Pre-heat the oven to 450°F. The oven needs to heat for 30 minutes at 450°F before baking. This ensures the temp is good and hot which is necessary for great ‘oven spring’.

Bring 4 cups of water to a boil in something it is easy to pour,  like a kettle.

Once the oven has heated for 30 minutes and the dough has been rising for an hour, and the water is boiling, it is time to bake the bread.

Now, you are going to look at it and say it is floppy and loose and not going to work. Trust me, just go through the process, be patient!

You have to work quickly here. Decide what you are going to do and do it!

Take the peel with the bread on it; remove the towel. Using a razor blade or bakers peel, make 3-4 deep slashes across the top of the bread. This prevents the bread from breaking while it expands in the oven.

Open the oven door and with a quick firm motion slide the bread to the baking stone from the peel. A quick forward back movement is all it takes as long as you have enough corn meal on the peel.

Hint: Once the bread hits the stone, don’t move it.

Quickly close the door.

Put oven mitts on your hands to prevent steam burns. Take the kettle of boiling water; open the oven door, pull the broiler pan out enough to easily pour the water into the pan. CAREFUL, it steams! Fill the bottom of the broiler pan by 1/2 inch. Quickly close the oven door so as not to let all the steam escape.

The steam is what creates the crispy crust. Commercial bread ovens have “with steam” options, home ovens do not.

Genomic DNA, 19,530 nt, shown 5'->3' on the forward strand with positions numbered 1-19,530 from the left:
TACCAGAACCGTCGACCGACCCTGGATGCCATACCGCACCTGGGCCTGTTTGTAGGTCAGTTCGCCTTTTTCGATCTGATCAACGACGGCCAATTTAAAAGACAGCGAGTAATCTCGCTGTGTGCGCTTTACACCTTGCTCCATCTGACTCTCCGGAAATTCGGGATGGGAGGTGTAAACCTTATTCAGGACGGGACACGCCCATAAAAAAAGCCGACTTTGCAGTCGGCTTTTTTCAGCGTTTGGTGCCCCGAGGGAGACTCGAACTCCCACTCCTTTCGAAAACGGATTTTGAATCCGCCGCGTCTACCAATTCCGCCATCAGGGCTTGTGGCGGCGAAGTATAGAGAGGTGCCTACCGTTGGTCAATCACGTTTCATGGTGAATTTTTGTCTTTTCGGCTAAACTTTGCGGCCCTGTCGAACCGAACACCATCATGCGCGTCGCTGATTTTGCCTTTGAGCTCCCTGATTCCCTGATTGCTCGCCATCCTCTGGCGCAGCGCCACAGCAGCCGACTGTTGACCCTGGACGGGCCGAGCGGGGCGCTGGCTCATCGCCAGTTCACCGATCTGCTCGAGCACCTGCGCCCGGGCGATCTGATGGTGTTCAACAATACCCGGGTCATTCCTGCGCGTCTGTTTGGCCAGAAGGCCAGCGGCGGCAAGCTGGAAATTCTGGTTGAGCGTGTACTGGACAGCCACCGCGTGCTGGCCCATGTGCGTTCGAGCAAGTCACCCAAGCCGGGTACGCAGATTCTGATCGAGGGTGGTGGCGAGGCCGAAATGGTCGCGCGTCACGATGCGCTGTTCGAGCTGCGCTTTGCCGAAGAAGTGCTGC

There are several theories as to how to add steam in the home kitchen.

One will tell you to spray the bread with water while it is cooking.

Folks, if you spray cold or warm water on a 450°F light bulb in the oven, it will burst.
Same with your baking stone: CRACK! So this is not a good method.

Another is to brush the loaves with water just before putting them into the oven.

This dough is already wet. Additional moisture would hinder a smooth slide from the peel to the stone.
Besides the dough is so tender that brushing it at all would collapse whatever has risen.
Slashing is all it can take.

The broiler pan method is most useful.

It does not endanger the stone or bulb.
Just protect yourself from a nasty steam burn.

After you have added the water and started to create the steam, close the door quickly then set the timer for 15 minutes.

Make sure you have more boiling water at the 15 minute mark; open the door and add more water for more steam.

Note the color and the rise on the bread! The amount the bread rises once it hits the heat is referred to as “oven spring” and this bread formula has great oven spring. Yay!

In about 10 more minutes, remove the bread from the oven and take its temperature.  When the bread reaches 190°F the bread is done. Remove from the oven and cool on a rack until it is cool.

Slice and enjoy!

Loaves and Boules No Knead Bread

No Knead Loaf